"We have read the Act meticulously, and its consequences are dangerous for society. If the government has not implemented the law, I believe now is an excellent opportunity for us to express our dissatisfaction," Rev. Kharkongor added.
The controversy over gambling also highlighted the Meghalaya Regulation of the Game of Arrow Shooting and Teer Ticket Sales Act, 2018. According to Bishop Purely Lyngdoh, 'Teer' discussions have not been held. “Archery is a traditional sport for the Khasi-Jaintias people, according to my understanding.
“We want to make it exciting for people that come from other states, and we’re inviting them to play in the tournaments. We hope they enjoy their stay even more with this unique meeting point. The locals treated it like a competition, but ‘teer' played in this generation is considered as gambling since it involves betting on the number,” Bishop P Lyngdoh added.
The forum's objective, according to Lyngdoh, is to educate members and children about the harmful consequences of gaming since gamblers are more prone to self-infliction and even suicide.
While the leaders of the forum have taken a clear position, the locals are far more divided. A Shillong resident who did not want to be named said he supports the government's decision since it will provide greater job prospects.
The Shillong resident added, “Church leaders should focus on the church's business rather than interfering with government affairs.”
Another resident, on the other hand, sided with the forum leaders. “It is true that online gambling was already legal in many countries, like the UK. The residents of this state believe that the Act's leaders are responsible for their actions, and they have every right to express their opinions. Residents who disagree with them can turn to other means such as internet forums or email lists so that they may voice their concerns. Many people are afraid of making a mistake because it might be difficult enough to decide whether or not to gamble but then have an additional layer of responsibility imposed on them if something goes wrong.
“Online gambling was already permitted in the United Kingdom, according to several users. It is only after one of their family members becomes hooked on gaming that supporters of the Act will understand how difficult life can be for a household. “The goal of the government in legalizing internet gambling is to attract visitors, create employment and increase state revenue. However, he felt that legalising gambling would put upon a ‘curse' on the state.”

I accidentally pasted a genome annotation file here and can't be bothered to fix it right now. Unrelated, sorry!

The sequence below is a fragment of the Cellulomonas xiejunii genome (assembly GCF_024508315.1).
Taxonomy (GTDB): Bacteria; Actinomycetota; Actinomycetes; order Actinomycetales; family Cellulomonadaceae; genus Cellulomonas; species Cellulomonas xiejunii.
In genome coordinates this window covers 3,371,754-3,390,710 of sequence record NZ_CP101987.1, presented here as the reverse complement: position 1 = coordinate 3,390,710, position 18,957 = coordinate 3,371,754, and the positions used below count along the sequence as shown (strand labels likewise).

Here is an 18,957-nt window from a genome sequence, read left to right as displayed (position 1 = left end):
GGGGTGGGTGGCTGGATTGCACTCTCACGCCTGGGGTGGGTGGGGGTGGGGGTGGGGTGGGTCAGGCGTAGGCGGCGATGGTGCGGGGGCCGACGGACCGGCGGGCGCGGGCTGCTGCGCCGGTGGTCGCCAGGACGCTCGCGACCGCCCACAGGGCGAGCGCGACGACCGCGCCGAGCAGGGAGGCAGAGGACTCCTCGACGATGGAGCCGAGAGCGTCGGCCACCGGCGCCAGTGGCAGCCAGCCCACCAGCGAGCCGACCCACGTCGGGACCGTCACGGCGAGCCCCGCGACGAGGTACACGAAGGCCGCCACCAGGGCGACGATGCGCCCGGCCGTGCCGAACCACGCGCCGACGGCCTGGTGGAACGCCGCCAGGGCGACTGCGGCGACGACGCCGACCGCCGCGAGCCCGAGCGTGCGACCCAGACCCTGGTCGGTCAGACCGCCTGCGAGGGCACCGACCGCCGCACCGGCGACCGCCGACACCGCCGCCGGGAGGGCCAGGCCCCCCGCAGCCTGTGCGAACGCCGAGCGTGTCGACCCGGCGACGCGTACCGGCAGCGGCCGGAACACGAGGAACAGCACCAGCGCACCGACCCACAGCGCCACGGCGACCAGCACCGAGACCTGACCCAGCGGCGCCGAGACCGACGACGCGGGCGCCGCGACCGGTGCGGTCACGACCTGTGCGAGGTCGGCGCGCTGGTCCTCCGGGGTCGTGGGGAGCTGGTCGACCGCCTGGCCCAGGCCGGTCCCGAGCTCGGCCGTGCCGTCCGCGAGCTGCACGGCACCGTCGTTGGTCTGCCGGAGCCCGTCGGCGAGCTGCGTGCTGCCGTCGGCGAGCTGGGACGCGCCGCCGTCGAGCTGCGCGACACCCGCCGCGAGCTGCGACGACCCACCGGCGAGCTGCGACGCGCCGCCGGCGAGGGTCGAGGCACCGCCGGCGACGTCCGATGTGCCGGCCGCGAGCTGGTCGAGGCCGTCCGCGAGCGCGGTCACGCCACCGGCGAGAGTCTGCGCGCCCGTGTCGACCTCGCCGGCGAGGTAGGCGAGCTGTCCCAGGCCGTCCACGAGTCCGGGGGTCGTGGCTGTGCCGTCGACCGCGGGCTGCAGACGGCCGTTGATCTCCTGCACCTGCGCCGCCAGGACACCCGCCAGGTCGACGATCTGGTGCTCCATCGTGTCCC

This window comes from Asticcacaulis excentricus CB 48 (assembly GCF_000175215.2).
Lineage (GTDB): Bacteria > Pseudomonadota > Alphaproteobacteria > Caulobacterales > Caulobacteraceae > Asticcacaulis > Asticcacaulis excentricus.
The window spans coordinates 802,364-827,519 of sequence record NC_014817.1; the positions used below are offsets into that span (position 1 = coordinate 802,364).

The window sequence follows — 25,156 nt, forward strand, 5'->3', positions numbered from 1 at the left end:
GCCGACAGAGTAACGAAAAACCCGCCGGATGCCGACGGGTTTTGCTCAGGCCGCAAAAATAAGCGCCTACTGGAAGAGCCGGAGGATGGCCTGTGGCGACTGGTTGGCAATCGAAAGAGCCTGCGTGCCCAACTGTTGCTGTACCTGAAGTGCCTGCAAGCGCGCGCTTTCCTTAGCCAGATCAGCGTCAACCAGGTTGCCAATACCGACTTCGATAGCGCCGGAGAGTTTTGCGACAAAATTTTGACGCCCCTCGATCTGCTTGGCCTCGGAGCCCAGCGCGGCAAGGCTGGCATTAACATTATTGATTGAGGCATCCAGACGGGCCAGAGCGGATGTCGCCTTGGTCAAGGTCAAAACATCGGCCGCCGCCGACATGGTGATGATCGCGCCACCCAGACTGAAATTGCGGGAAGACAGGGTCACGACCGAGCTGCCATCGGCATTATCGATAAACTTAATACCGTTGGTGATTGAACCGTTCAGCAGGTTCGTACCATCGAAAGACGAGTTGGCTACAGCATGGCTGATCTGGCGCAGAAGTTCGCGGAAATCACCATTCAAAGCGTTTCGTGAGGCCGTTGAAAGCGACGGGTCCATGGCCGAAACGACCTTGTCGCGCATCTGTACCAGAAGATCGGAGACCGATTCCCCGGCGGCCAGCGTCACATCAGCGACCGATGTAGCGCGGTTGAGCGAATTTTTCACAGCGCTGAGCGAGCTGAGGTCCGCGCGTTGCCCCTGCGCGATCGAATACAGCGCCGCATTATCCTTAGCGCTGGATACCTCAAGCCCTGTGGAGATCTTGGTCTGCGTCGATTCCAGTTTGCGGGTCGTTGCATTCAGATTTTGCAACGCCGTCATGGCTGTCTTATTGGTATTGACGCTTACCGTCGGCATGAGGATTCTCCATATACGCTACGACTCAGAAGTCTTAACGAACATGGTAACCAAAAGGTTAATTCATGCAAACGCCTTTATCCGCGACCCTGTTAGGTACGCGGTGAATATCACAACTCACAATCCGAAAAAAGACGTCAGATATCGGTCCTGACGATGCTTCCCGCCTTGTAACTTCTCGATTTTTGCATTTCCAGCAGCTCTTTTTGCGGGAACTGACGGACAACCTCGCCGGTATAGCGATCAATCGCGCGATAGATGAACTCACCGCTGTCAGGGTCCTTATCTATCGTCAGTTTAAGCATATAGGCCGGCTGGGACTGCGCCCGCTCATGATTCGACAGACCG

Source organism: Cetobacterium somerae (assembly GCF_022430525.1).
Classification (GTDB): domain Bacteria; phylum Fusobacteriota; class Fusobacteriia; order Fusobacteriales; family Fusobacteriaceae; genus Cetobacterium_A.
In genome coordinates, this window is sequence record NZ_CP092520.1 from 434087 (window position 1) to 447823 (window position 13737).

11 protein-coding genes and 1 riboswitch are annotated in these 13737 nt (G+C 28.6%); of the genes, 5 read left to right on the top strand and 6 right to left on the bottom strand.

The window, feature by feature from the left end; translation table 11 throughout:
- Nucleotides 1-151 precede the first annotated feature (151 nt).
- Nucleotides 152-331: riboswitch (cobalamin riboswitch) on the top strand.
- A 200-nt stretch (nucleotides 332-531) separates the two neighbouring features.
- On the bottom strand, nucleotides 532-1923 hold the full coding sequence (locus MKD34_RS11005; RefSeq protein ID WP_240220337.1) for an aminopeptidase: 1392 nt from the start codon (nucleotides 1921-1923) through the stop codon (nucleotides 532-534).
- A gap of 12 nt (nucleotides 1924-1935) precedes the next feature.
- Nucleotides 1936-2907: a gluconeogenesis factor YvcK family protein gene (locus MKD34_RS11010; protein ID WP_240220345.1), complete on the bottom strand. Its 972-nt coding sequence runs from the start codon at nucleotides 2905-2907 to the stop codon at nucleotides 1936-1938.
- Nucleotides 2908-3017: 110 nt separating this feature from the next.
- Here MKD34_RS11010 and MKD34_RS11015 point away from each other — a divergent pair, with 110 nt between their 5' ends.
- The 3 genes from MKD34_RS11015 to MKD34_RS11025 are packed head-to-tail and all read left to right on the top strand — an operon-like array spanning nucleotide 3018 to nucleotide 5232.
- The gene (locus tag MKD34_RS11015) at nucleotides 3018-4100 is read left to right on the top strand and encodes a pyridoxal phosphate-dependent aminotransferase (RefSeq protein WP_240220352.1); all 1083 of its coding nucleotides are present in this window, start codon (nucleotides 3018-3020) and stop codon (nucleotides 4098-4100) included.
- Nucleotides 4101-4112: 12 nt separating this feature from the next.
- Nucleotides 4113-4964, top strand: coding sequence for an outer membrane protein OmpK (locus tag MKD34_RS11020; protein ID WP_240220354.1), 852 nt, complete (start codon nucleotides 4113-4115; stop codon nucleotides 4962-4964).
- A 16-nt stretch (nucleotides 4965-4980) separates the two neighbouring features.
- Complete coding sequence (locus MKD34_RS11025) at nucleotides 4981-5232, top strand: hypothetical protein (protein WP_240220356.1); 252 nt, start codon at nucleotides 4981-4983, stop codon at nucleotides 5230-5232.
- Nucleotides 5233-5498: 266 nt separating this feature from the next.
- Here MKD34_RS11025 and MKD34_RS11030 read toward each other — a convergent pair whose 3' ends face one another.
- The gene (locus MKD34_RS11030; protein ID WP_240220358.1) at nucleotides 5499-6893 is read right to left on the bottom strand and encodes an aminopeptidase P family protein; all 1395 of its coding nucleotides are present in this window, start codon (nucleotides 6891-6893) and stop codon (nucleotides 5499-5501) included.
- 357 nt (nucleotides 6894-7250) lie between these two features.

"The government has no concern for the negative consequences of gambling on society. Gambling is a disaster not just to families, but also to individuals," he stated.
"Why are people fighting against gambling legislation when 'Teer' has already been legalized? in the state. Teer is a long-standing tradition of the state's indigenous peoples. There has been a profit in it, thus it remains there. Similarly, with tourism, since visitors keep their villages intact, tourism generates revenue.” He continued.
“Meghalaya should not become Las Vegas, and neither should Shillong become Thailand. Before bringing a curse to our state, I hope whoever is making the decision makes a well-informed one.” He added.
The HYC Gen. Secy., Roy Kupar Synrem, further added that rather than becoming a gambling state, the government should consider alternative revenue-generating methods. “We demand that the government reduce expenditure on various festivals and give no allowances to MLAs, MDCs, ex-MLA/ex-MDC/ex-MP appointed as cochairman, chairman, vice chairmanship or other positions on boards or corporations since they are already well-compensated by the government.